Per Chris Tomasson at the Pioneer Press, investigator Chris Madel says only one more interview needs to be conducted before they can write their report and release the results of their investigation. From there it should only take ten days, according to Madel, to determine whether or not special teams coach Mike Priefer created a hostile work environment for former punter Chris Kluwe or engaged in the alleged homophobic behavior while Kluwe was on the team.
Should the investigation find against Mike Priefer, he will likely be fired and the issue put to rest. Otherwise, Kluwe will likely retaliate (Chris Kluwe has indicated multiple times that he and his lawyer, Clay Halunen, would sue the Vikings if the investigation concludes differently from Kluwe’s allegations).
In order to save myself the keyboard strokes, a recap from the update published back in April:
Kluwe initially publicized the allegations that Priefer said, with hostile intent that, “We should round up all the gays, send them to an island, and then nuke it until it glows,” on December 2nd in a Deadspin piece.
He further claimed that general manager Rick Spielman and then-head coach Leslie Frazier discouraged him from speaking out on social issues and had an unproductive meeting with team player development director Les Pico about Priefer’s comments shortly before being cut in May.
Priefer has vehemently denied Kluwe’s allegations, and kicker Blair Walsh—while not denying the allegations—spoke in favor of Priefer and defended his character shortly after Kluwe’s allegations were made public.
Since publishing that piece, I was able to talk to someone familiar with these kinds of proceedings in order to get a feel for how likely a suit would be should the investigation go south for Kluwe and the investigators find in Priefer’s favor.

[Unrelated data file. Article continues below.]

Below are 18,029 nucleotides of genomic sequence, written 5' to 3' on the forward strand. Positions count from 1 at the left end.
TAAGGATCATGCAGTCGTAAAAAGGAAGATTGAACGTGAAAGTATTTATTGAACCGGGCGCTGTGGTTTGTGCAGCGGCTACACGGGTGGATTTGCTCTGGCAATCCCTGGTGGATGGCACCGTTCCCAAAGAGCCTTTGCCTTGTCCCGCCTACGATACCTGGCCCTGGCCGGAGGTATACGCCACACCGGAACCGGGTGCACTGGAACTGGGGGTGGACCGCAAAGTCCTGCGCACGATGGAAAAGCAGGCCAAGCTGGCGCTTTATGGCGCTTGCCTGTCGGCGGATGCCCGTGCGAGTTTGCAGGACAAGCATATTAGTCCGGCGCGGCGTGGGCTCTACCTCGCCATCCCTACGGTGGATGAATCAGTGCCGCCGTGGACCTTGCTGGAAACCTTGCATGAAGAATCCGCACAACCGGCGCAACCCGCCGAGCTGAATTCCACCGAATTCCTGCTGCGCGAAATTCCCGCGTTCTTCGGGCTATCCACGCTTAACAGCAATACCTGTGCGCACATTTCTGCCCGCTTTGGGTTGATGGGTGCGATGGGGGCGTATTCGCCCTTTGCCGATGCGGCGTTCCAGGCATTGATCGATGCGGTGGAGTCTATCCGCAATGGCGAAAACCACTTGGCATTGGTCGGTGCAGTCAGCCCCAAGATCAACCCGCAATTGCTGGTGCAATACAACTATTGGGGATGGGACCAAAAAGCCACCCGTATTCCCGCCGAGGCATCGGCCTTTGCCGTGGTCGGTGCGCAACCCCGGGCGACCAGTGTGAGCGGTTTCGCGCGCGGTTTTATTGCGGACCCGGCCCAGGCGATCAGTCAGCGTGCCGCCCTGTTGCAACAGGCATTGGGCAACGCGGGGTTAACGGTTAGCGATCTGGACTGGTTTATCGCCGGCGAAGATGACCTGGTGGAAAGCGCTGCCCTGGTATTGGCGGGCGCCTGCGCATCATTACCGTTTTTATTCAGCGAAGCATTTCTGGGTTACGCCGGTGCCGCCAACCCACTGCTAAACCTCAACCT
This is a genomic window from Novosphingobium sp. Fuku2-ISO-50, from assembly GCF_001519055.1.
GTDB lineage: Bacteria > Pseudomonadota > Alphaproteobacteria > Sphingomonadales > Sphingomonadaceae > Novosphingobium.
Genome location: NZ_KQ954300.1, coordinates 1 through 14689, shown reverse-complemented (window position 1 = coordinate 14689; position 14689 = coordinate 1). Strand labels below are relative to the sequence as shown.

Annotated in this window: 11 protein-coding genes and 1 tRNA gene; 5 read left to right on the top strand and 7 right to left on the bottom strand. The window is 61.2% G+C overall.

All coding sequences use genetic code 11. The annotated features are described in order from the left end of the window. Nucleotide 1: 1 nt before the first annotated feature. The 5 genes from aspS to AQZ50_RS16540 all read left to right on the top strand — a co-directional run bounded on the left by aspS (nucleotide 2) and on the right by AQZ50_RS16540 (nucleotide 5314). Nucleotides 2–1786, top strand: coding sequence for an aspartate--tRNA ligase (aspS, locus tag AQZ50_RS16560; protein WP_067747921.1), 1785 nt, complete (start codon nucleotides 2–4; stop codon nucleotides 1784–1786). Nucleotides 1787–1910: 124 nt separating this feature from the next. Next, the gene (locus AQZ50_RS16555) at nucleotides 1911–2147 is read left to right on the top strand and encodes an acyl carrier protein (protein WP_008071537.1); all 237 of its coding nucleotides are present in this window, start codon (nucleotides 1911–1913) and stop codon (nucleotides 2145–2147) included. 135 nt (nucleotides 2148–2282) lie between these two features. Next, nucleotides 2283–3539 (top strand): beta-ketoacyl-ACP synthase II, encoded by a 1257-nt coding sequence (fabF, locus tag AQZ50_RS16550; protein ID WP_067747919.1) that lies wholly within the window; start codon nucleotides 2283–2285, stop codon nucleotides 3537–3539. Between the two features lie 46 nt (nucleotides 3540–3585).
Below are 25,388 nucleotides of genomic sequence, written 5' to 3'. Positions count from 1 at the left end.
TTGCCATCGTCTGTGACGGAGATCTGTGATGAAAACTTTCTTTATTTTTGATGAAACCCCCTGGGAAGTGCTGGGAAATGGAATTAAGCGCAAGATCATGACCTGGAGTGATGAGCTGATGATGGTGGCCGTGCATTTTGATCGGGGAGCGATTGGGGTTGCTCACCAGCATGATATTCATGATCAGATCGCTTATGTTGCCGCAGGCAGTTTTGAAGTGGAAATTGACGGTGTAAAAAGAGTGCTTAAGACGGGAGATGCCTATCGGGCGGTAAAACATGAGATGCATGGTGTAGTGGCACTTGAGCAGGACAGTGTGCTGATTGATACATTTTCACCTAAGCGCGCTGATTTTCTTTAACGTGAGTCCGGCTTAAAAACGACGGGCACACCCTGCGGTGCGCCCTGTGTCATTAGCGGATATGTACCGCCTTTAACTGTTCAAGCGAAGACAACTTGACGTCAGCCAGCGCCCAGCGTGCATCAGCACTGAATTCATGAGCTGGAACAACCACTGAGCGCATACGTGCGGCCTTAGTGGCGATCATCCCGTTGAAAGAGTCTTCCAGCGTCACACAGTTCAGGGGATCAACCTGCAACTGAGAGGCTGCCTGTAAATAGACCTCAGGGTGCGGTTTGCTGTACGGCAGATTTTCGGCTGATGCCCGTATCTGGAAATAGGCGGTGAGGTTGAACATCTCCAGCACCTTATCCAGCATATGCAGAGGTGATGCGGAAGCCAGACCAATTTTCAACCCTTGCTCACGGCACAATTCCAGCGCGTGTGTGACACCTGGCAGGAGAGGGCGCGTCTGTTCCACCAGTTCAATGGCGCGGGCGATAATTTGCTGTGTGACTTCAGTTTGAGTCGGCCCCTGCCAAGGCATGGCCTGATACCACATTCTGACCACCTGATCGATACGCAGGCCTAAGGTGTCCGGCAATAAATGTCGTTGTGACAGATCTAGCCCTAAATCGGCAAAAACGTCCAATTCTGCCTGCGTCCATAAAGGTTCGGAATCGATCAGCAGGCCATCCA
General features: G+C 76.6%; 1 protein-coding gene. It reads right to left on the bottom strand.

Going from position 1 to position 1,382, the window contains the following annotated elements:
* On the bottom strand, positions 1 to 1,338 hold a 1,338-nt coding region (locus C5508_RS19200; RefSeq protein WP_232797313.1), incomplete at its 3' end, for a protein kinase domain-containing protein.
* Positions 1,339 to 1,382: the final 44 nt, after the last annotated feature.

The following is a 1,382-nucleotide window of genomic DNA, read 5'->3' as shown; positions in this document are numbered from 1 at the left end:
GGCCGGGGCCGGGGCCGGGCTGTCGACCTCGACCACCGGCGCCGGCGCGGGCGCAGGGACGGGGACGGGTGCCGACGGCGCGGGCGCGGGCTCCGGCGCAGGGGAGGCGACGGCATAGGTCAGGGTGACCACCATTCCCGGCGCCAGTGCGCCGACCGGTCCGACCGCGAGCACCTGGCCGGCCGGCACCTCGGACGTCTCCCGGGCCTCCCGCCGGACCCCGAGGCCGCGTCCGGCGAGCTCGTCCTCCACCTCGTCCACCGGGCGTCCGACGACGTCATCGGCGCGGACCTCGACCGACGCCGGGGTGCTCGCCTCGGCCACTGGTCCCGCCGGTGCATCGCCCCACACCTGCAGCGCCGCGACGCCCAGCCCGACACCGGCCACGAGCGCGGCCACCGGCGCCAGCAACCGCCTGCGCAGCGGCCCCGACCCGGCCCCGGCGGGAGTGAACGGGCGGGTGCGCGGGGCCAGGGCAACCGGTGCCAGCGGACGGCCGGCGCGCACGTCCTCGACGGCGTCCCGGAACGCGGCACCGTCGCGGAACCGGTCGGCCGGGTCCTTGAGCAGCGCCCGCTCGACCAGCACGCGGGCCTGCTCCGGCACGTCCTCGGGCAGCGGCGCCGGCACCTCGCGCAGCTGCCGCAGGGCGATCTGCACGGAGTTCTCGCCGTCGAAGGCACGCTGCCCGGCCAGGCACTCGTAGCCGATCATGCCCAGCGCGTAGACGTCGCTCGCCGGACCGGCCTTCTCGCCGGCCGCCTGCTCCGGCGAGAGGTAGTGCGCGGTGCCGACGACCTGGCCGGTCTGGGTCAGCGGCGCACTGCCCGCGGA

In talking with him, he told me that the speculation from the original post was largely correct but he wanted to emphasize how difficult it is to win a retaliation suit in the current legal environment given the direction labor law has been trending.
First, it should be noted that there isn’t a lot of previous casework to draw upon regarding hostile workplace law that doesn’t directly deal with sexual harassment, though the general legal tests that have evolved over the years remain the same regardless. It is very difficult to win a hostile workplace claim in cases not dealing with sexual harassment for a variety of reasons.
There are a few avenues that Halunen and Kluwe can pursue, and they will likely pursue all of them. Even if Kluwe does not necessarily have a strong case to win the hostile workplace claim, he has a lot more viability for a retaliation suit—though that would not be a slam dunk for him, either.
The biggest issue regarding the retaliation claim is that the standard for what constitutes unlawful termination in regards to retaliation has changed recently. The Supreme Court recently found that the burden of proof should be changed from the looser “substantial factor” test (itself a more stringent standard than the previous “motivating factor” test), which means that Kluwe must somehow prove that he would have been employed “but for” his activism instead of proving that his activism was a “significant factor” in the decision to terminate his employment.